Renting Gains Momentum As Analysts Seek Signs of a US Home Price Peak

Need for Apartments Grows Across the Country

Miami is one of 23 U.S. markets where renting beats buying. Photo: iStock
Miami is one of 23 U.S. markets where renting beats buying. Photo: iStock

A U.S. housing market that some analysts say could be closing in on a pricing peak may keep more renters from becoming homeowners, bolstering demand in the already-booming rental property and apartment sectors in the next three to five years.

The latest results from a second-quarter housing study show buying did not become any more favorable than it was in the past year. In fact, renting picked up more steam in many major markets across the country.

Renting beats owning in most of the 23 metropolitan areas surveyed by the Beracha, Hardin & Johnson Buy vs. Rent Index. Buying is the better option only in Cleveland, Chicago, New York City and Detroit, but even those four cities are pushing closer to rent territory as home prices keep rising, said Ken Johnson, a co-creator of the index and a professor at Florida Atlantic University in Boca Raton, Florida.

“It appears evident to us that we are approaching the peak of the most recent homeownership cycle,” Johnson said in an interview. “There will be an increase in need for quality rental properties.”

The index measures homeownership demand while analyzing whether it makes more sense to buy a home or rent one and invest the savings that would have been spent on owning. With the U.S. economy approaching the longest growth stretch in the nation’s history, analysts and the real estate industry are focusing on the effects on prices and demand.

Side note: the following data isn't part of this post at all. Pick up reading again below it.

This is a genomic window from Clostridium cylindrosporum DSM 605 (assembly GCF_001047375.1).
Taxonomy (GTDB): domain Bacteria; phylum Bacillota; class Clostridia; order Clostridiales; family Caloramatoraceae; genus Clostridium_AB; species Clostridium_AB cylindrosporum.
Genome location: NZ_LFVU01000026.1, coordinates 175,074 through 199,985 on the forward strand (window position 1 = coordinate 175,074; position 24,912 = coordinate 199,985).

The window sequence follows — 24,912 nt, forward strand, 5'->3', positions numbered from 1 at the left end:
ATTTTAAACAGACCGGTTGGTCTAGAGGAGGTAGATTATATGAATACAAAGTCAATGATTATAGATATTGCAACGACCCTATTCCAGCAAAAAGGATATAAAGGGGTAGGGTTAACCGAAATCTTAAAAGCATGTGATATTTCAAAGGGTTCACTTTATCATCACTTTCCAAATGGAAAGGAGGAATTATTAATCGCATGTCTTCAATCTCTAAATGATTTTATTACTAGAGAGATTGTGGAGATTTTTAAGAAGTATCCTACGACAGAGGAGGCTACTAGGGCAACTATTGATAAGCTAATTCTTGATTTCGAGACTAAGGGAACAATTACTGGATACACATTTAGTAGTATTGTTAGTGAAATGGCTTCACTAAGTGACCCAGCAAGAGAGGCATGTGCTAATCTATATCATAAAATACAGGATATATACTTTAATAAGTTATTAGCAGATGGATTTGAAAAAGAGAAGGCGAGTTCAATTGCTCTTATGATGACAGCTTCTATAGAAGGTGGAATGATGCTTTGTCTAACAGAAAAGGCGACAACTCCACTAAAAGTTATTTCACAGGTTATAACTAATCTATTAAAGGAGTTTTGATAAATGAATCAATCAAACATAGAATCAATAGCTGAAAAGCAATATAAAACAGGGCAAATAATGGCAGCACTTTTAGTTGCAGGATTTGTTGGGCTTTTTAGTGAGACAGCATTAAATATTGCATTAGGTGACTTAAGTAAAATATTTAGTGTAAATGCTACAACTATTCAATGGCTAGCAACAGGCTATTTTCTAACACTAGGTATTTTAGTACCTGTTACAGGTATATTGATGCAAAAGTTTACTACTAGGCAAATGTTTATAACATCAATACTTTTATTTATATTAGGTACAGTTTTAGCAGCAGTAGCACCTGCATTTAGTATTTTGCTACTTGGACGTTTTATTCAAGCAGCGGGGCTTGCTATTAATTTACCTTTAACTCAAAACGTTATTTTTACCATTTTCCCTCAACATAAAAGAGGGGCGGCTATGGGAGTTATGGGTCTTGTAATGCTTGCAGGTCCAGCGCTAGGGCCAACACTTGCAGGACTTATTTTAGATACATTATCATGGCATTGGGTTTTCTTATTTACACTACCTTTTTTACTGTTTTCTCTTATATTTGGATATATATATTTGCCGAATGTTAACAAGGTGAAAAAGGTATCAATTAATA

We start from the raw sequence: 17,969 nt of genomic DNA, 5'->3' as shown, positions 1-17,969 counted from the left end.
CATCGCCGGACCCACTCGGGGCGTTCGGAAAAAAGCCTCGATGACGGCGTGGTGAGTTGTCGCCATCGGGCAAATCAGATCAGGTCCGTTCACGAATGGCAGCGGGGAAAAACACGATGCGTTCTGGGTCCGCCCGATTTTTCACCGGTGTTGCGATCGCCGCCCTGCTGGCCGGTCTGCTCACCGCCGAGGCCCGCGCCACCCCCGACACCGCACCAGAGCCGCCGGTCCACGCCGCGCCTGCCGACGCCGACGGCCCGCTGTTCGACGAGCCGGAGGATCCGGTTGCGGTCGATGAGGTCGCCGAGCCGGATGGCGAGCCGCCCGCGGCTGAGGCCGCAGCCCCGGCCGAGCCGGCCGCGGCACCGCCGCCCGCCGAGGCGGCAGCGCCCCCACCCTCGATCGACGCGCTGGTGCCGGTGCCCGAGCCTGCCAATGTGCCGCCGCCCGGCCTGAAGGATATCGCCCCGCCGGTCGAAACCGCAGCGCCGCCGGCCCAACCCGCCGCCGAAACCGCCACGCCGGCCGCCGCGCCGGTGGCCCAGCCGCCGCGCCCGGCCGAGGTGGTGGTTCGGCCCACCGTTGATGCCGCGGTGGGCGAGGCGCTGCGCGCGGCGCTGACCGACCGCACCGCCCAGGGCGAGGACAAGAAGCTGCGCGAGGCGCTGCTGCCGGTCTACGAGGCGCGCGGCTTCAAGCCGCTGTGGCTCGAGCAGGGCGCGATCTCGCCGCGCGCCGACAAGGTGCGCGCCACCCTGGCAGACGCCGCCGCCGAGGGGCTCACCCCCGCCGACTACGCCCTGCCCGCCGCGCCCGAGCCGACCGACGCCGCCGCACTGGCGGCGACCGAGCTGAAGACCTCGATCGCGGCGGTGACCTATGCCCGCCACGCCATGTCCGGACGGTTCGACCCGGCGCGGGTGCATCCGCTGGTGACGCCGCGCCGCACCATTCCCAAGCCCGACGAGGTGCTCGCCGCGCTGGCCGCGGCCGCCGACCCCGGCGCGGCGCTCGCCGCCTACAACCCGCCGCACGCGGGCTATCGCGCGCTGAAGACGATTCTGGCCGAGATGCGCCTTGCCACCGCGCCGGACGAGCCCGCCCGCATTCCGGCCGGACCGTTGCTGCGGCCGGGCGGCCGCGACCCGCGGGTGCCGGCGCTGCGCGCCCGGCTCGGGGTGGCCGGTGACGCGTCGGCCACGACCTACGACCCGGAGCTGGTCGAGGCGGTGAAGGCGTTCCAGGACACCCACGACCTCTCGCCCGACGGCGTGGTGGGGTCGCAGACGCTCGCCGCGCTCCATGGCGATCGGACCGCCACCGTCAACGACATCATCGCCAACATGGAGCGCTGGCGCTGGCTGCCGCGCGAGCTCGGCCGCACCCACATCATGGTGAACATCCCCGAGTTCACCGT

Buyers build equity, but renters may generate wealth as fast or faster if they invest the money they would have spent on insurance, taxes, maintenance and other costs, according to Johnson and his co-creators. They track home prices, rental rates and investment streams in the markets.

The index shows renting and investing the savings still remains the faster way to wealth creation in these 19 markets: Atlanta; Boston; Cincinnati; Dallas; Denver; Honolulu, Hawaii; Houston; Kansas City; Los Angeles; Miami; Milwaukee, Wisconsin; Minneapolis; Philadelphia; Pittsburgh; Portland, Oregon; San Diego; San Francisco; Seattle and St. Louis.

Dallas , Denver and Houston remain the most overpriced markets for ownership, Johnson said.

“The opportunity to generate greater wealth by renting and reinvesting puts downward pressure on the demand for homeownership and prices should follow sooner rather than later,” index co-creator Eli Beracha said in a statement.

Still, in any area of the country, renters who don’t plan to invest are better off buying a home and staying in it several years because that amounts to a forced savings plan, Johnson said.

“Spending the money on beer and cookies is the biggest mistake you can make,” he said.